The frustration comes against a backdrop of deep-rooted skepticism among pro-democracy activists that U.S. policies under President Obama will help transform the region, despite his vow to engage the Muslim world in a highly publicized speech here last month. Some view Obama’s response to Iran’s protests, muted until Tuesday, as a harbinger of U.S. attitudes toward their own efforts to reform their political systems. The Egyptian government, they note, is a key American ally, and U.S. pressure on Egypt for reforms began subsiding in the last years of the Bush administration.
“When Obama does not take a stance, the very next day these oppressive regimes will regard this as a signal. This is a test for his government,” said Ayman Nour, a noted Egyptian opposition politician who was recently released from jail. “If they can turn a blind eye to their enemy, they can turn a blind eye to any action here in Egypt.”…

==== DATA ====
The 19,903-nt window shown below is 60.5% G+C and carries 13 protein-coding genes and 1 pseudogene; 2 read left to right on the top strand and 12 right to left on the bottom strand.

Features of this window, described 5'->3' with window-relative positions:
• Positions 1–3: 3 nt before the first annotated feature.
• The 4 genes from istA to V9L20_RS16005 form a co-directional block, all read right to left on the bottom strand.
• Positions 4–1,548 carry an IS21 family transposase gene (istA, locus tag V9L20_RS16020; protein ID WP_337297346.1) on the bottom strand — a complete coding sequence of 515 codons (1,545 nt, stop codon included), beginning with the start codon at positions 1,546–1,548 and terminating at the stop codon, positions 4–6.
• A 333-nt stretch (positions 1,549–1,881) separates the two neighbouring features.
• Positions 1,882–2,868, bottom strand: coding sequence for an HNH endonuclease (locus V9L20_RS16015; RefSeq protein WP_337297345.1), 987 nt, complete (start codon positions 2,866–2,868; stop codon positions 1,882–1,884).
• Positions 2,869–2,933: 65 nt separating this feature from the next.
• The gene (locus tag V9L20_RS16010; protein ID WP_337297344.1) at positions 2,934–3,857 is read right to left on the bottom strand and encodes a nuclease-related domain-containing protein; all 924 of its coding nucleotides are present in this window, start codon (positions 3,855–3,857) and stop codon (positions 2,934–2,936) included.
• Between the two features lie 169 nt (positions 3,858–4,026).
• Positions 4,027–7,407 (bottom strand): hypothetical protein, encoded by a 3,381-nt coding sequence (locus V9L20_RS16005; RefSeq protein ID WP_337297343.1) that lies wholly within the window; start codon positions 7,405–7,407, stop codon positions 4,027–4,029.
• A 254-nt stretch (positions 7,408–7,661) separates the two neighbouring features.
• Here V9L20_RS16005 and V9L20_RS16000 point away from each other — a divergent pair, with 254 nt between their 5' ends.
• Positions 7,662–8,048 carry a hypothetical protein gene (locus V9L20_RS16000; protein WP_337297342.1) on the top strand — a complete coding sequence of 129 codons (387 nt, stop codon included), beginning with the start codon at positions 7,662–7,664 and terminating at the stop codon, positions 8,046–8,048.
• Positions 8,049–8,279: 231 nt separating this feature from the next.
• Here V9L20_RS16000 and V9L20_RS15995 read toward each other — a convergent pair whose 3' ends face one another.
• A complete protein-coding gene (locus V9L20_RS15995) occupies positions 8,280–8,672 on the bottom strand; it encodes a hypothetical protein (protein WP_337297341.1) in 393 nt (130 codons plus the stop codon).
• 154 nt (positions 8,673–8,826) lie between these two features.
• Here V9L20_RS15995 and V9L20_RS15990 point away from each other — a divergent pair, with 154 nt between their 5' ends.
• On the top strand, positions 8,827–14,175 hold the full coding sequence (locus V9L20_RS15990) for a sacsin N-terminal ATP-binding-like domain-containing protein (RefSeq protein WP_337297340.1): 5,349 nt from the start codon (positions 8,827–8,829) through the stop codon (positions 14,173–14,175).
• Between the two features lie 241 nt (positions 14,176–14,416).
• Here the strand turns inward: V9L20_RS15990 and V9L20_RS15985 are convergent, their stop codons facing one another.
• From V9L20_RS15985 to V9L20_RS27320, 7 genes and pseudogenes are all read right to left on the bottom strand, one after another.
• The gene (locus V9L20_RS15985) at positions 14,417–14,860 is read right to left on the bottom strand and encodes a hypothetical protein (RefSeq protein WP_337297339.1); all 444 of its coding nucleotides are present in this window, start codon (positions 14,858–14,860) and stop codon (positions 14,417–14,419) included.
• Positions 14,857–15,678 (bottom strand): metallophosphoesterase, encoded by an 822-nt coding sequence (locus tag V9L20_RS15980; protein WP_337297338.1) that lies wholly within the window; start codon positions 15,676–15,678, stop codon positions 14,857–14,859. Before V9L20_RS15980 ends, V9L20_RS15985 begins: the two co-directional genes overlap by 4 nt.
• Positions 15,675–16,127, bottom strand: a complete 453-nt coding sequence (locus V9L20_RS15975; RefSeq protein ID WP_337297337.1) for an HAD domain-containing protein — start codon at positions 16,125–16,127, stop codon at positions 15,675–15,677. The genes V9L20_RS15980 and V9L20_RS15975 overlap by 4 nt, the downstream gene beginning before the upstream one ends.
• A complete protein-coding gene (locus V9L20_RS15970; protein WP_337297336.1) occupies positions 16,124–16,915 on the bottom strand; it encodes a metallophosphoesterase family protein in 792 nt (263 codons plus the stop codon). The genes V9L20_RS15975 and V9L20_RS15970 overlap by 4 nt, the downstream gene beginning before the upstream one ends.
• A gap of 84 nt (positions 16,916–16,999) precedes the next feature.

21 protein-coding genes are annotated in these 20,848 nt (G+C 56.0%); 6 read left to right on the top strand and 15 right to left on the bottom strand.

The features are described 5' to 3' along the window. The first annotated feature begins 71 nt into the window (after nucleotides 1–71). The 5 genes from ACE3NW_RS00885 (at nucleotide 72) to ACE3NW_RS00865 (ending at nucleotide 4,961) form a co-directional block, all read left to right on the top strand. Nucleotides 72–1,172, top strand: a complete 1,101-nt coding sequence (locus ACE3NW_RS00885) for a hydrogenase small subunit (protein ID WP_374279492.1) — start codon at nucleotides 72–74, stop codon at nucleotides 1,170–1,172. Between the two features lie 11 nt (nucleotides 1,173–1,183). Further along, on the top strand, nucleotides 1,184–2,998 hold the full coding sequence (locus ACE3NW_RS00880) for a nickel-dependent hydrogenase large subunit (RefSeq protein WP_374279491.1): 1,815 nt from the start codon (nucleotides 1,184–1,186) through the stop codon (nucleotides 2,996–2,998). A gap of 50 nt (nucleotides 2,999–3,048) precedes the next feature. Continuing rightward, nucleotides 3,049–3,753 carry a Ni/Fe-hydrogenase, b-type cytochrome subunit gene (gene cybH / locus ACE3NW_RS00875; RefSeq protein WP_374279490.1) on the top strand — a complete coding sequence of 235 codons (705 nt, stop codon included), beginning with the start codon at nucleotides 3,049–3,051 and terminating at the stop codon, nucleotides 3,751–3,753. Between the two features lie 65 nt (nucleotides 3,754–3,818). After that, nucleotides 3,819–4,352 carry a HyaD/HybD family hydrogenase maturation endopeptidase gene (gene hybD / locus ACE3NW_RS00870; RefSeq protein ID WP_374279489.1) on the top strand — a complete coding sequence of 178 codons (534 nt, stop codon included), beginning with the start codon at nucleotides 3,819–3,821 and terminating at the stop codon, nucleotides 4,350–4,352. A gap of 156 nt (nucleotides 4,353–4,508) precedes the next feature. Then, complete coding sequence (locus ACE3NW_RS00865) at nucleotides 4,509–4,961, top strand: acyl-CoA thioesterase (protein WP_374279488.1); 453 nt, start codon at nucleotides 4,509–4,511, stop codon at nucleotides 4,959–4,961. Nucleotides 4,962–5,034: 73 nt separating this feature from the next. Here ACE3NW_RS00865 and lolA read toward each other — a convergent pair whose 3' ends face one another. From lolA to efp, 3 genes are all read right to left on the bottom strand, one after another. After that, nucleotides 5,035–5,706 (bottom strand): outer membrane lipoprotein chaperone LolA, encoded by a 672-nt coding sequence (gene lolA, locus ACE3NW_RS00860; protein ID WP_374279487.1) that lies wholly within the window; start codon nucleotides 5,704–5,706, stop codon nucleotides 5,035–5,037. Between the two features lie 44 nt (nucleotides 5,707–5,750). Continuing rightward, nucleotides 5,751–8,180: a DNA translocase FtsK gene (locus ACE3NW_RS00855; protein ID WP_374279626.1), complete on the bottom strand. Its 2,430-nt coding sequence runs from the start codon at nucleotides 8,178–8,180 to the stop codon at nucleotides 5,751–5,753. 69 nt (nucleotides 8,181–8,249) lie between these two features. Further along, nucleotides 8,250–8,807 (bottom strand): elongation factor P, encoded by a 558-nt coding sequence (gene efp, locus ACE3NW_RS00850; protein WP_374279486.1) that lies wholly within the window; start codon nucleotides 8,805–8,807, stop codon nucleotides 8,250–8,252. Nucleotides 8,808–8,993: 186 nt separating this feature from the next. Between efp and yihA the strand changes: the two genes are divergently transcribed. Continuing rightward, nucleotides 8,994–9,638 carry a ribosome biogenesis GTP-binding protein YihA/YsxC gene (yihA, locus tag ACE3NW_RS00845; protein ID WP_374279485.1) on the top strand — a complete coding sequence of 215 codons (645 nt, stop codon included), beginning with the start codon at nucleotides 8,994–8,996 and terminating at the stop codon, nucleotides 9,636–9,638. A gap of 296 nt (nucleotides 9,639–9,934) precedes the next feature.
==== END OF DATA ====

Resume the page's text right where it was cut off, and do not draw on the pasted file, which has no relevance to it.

On Wednesday, Fatah said he received a Facebook message announcing a protest in downtown Cairo the next day to support “democracy” in Iran and to mourn the death of Neda Agha Soltan, the young woman whose killing, captured on video, has become a global symbol of the Iranian uprising.
On Thursday, 10 large green trucks filled with riot police arrived at the meeting place. Not a single protester showed up.
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